3. Malacothrix coulteri Harvey & A. Gray, Mem. Amer. Acad. Arts Sci., n. s. 4: 113. 1849.
Snake’s head desertdandelion, snake’s head
Malacolepis coulteri (Harvey & A. Gray) A. Heller; Malacothrix coulteri var. cognata Jepson; Zollikoferia elquiensis Philippi
Annuals, 10–60 cm. Stems 1–6, ascending or erect, simple or branched proximally and distally, glaucous or glabrous. Cauline leaves: proximal linear to obovate, sometimes pinnately lobed, not fleshy, ultimate margins entire or dentate, faces glabrous; distal reduced (ovate to lanceolate, rarely pinnately lobed, bases clasping). Calyculi 0. Involucres hemispheric, 10–22+ × 6–22+ mm. Phyllaries (25–)40–60+ in 4–6+ series, (midstripes usually reddish or purple) orbiculate to ovate, oblong, lance-oblong, or linear, unequal, hyaline margins 1–2.5 mm wide, faces glabrous. Receptacles densely bristly. Florets 85–257; corollas usually pale yellow, sometimes white, 8–12 mm; outer ligules exserted 2–5 mm. Cypselae ± prismatic, 1.6–3.2 mm, ribs extending beyond apices, 5 more prominent than others; persistent pappi of 20–25+, blunt teeth plus 2–6 bristles. Pollen 70–100% 3-porate. 2n = 14.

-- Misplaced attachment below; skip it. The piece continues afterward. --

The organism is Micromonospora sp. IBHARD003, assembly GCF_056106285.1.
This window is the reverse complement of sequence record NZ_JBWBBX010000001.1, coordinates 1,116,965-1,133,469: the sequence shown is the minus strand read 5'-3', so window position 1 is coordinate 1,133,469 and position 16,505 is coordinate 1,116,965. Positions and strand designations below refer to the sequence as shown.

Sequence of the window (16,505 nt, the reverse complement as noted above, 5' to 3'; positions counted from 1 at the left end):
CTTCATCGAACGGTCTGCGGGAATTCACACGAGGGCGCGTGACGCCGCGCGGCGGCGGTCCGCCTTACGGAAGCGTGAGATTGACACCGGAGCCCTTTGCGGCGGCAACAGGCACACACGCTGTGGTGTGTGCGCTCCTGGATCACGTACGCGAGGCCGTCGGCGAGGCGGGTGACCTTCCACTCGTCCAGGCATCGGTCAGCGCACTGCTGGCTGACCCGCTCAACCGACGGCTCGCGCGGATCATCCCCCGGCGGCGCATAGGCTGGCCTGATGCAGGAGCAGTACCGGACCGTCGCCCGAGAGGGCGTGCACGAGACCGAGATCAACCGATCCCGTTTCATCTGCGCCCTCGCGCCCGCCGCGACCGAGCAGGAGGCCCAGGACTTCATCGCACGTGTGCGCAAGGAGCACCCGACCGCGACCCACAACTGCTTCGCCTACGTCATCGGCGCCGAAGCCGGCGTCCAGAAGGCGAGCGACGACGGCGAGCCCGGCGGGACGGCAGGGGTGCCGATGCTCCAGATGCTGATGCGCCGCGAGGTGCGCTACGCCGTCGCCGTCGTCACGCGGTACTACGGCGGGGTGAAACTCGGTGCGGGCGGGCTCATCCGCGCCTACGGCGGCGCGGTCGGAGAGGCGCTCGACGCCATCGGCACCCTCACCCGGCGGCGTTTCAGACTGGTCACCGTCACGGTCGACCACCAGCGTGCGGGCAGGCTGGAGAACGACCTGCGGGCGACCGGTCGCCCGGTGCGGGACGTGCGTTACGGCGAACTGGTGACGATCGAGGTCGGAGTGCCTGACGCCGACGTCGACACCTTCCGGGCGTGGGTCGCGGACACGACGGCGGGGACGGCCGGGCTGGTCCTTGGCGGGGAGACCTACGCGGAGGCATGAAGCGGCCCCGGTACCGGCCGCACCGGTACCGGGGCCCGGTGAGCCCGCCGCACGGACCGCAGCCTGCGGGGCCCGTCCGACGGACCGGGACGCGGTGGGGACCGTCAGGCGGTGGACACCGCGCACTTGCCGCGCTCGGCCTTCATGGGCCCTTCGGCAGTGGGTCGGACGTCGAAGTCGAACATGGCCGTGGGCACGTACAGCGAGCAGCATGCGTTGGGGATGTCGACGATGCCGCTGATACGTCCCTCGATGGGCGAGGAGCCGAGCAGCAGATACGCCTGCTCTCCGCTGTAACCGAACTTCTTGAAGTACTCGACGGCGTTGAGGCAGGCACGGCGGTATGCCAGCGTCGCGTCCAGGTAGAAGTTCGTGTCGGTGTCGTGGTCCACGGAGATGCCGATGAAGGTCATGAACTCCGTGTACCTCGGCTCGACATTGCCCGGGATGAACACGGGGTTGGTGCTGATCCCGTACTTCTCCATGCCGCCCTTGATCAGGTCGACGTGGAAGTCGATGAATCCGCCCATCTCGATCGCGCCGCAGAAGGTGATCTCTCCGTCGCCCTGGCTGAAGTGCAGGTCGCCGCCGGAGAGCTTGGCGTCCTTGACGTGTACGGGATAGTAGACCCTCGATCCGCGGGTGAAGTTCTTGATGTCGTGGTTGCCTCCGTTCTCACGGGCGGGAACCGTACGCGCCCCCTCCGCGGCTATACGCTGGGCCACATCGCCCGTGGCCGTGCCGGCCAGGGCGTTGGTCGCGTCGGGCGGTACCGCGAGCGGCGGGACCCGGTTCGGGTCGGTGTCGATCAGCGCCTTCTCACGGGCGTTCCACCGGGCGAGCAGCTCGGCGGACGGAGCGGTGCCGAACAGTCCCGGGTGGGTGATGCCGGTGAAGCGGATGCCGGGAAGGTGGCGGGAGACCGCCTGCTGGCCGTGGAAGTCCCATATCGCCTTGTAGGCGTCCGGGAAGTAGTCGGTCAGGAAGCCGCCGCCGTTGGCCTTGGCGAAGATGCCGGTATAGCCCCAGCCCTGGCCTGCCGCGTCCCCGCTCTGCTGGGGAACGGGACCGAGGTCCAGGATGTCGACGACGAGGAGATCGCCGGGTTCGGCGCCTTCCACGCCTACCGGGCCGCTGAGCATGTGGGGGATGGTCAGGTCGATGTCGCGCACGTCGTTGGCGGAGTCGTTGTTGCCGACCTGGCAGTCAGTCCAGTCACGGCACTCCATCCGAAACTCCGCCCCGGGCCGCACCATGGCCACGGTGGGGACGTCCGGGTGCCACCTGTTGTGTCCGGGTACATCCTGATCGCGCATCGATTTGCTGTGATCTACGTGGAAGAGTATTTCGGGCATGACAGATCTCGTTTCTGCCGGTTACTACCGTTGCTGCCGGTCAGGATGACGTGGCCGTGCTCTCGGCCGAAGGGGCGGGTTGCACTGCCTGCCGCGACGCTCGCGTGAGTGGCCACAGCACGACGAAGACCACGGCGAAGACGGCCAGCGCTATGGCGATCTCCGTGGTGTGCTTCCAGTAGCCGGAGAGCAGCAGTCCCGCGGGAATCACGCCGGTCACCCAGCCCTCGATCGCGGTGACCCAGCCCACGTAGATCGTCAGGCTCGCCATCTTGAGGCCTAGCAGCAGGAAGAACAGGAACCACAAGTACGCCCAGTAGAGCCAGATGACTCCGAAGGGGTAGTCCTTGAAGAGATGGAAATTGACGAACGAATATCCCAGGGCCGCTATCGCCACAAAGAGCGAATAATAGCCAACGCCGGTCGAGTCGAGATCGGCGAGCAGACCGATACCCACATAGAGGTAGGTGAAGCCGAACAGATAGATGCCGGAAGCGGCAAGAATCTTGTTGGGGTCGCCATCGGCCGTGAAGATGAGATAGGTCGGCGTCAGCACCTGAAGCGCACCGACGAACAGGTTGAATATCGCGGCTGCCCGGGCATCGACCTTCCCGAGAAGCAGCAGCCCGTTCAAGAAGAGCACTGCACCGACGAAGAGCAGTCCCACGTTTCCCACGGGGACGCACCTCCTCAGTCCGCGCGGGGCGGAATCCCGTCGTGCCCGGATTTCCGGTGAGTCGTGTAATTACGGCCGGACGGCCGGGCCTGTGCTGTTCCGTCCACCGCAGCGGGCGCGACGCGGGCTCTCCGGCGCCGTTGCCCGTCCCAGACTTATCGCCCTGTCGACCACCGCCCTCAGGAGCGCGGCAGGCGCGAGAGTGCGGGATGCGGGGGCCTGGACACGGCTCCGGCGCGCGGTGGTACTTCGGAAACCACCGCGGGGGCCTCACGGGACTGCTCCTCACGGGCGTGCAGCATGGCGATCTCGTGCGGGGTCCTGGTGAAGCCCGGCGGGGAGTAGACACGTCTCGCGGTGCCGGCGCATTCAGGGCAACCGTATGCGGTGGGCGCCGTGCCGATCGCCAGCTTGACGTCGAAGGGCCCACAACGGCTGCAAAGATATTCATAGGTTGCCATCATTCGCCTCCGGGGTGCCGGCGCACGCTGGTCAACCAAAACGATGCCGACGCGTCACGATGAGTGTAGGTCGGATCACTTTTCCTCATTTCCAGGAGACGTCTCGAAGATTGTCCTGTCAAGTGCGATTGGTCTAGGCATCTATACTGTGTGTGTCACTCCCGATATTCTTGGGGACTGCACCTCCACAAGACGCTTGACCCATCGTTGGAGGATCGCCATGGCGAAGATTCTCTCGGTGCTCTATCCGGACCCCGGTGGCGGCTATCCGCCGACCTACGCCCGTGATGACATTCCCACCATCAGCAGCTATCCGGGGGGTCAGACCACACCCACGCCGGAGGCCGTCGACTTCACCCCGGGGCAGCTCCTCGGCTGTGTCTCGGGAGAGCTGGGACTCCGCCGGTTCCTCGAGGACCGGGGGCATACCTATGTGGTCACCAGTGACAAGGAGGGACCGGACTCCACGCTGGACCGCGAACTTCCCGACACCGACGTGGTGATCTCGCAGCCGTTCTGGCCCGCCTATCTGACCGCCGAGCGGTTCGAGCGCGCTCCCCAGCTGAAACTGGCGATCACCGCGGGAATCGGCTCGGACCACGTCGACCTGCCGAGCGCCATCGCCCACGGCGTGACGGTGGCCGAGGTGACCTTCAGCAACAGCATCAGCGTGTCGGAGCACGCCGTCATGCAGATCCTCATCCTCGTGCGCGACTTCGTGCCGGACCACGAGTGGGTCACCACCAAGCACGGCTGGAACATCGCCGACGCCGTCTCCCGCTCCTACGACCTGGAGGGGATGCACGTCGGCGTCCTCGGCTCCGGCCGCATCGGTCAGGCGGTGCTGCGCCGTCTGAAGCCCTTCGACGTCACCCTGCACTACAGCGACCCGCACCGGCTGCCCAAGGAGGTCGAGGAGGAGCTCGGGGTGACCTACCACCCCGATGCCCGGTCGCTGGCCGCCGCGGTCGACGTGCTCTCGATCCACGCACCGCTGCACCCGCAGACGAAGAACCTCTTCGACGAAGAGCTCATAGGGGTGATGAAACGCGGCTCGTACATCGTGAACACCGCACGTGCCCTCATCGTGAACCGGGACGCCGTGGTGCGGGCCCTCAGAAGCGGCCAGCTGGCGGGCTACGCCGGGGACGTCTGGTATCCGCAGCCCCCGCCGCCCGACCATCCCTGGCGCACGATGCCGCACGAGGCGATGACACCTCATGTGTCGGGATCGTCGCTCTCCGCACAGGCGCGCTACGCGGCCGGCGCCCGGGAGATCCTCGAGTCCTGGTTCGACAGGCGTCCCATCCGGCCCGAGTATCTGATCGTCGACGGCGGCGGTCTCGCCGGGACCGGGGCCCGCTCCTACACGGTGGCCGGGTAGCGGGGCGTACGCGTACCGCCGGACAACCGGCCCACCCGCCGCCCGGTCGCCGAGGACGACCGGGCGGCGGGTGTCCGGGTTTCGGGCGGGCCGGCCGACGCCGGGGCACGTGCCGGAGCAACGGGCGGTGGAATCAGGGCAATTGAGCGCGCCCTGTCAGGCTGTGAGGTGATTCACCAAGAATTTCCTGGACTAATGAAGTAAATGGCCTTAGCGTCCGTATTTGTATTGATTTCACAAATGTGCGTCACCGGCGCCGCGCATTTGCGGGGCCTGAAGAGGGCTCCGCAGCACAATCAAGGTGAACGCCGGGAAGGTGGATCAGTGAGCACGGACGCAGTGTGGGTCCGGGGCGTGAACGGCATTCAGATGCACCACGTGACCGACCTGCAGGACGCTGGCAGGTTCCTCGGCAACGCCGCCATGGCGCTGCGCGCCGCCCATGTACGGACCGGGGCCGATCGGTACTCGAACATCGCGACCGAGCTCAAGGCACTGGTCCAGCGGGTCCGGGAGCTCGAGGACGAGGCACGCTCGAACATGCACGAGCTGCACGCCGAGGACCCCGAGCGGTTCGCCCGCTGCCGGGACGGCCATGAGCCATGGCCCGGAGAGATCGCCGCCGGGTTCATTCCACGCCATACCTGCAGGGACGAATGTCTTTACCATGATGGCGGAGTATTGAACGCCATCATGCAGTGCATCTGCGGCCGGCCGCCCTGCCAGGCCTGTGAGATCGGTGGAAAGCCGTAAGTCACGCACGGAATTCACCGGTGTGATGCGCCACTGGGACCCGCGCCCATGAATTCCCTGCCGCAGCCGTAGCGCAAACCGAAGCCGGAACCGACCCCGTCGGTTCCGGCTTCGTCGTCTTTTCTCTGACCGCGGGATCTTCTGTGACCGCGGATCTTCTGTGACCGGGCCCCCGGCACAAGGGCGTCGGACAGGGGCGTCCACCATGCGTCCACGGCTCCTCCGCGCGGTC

Flowering Mar–May. Sandy, open areas in coastal sage, grasslands, deserts; 100–1800 m; Ariz., Calif., Nev., Utah; introduced, South America (Argentina, Chile).
Variety cognata, indistinguishable in floral characters from var. coulteri and differing in cauline leaves parted almost to midribs, occurs at some mainland sites in southern California and has been collected on the Channel Islands. In California, Malacothrix coulteri grows in the San Joaquin Valley, central western areas, western Transverse Ranges, Peninsular Ranges, and Mojave Desert. In Arizona, it grows in the Sonoran Desert in the Santa Rita and Tucson mountains, and similar places.